Mr Mworia said Centum had three options, either to stay put and stagnate below potential, which meant years without dividends and with thin capital that may require additional funds.
They could strive to be tier-two with more than Sh10 billion capital but that would mean investing Sh800 million annually for three years and retaining all profits at the bank before they can attain scale with a return of up to 16 percent of equity.
The other option was to get a strategic buyer with an established bank network who would need lesser resources to scale.
“Now we had those three choices and imagine this is your pension fund and you are the chair of the investment committee, what option would you take?”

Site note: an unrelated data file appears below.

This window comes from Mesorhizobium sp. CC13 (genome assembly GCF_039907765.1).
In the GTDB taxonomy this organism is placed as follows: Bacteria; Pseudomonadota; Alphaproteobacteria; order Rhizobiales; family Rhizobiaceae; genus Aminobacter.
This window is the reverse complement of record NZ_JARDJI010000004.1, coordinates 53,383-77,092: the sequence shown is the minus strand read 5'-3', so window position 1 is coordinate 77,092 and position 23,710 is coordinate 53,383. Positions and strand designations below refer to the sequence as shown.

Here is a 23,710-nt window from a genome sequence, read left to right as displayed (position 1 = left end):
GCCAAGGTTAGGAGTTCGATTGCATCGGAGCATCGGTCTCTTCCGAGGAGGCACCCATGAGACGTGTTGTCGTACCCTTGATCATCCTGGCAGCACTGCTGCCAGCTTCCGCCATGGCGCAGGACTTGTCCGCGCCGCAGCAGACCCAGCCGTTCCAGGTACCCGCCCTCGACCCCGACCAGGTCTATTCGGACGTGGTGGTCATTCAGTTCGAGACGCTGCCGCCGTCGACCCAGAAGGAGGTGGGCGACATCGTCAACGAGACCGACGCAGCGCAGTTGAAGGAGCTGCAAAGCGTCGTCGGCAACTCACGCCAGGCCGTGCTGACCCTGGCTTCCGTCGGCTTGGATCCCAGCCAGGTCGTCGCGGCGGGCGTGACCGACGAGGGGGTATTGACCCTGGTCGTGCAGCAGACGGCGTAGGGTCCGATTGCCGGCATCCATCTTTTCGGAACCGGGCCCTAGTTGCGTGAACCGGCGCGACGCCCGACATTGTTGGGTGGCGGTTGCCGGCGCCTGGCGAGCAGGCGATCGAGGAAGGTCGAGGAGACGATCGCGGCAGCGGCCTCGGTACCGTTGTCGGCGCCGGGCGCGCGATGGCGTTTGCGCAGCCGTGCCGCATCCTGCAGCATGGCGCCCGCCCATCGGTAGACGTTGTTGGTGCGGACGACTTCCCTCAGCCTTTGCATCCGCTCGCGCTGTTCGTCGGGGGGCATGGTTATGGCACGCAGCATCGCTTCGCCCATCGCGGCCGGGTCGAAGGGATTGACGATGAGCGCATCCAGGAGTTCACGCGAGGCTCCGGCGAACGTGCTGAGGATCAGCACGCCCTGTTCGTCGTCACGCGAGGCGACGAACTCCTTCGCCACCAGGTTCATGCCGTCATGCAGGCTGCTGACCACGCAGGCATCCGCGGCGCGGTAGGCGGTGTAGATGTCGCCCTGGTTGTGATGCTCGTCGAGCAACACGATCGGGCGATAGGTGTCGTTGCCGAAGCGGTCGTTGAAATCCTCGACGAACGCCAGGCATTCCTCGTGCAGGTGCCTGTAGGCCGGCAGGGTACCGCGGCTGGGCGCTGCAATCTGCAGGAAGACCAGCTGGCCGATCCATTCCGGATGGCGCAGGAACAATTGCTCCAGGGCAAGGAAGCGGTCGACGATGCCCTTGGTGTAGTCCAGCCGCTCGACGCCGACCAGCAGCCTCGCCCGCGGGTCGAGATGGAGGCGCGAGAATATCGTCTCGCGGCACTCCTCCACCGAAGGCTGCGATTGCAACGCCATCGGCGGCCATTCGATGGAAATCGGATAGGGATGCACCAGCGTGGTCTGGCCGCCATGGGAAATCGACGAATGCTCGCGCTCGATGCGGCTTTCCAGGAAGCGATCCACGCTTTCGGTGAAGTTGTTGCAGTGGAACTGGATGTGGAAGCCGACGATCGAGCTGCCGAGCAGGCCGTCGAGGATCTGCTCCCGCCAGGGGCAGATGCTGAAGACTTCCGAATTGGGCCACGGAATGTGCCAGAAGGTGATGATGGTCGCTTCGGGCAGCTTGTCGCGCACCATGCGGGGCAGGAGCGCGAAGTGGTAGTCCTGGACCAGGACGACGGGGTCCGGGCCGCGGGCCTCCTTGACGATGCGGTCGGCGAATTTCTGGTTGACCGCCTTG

Mr Mworia said the exit was a rational decision, at a fair price when you look at the market and where banks are trading the price to book is about 1.1 and 0.2.
“We said is if we can get a price at the upper end of the market then we are happy to exit. So we exited at 1.1 price-to-book, at the higher end of the market. Then that other investor now can come and now leverage their synergies and move the institution to the next level,” he said.
Then from their perspective, because share prices are now very low in the market, with that liquidity they can re-deploy buying stakes at blue chips which are yielding high dividends as well as fixed income as they wait for market conditions to improve.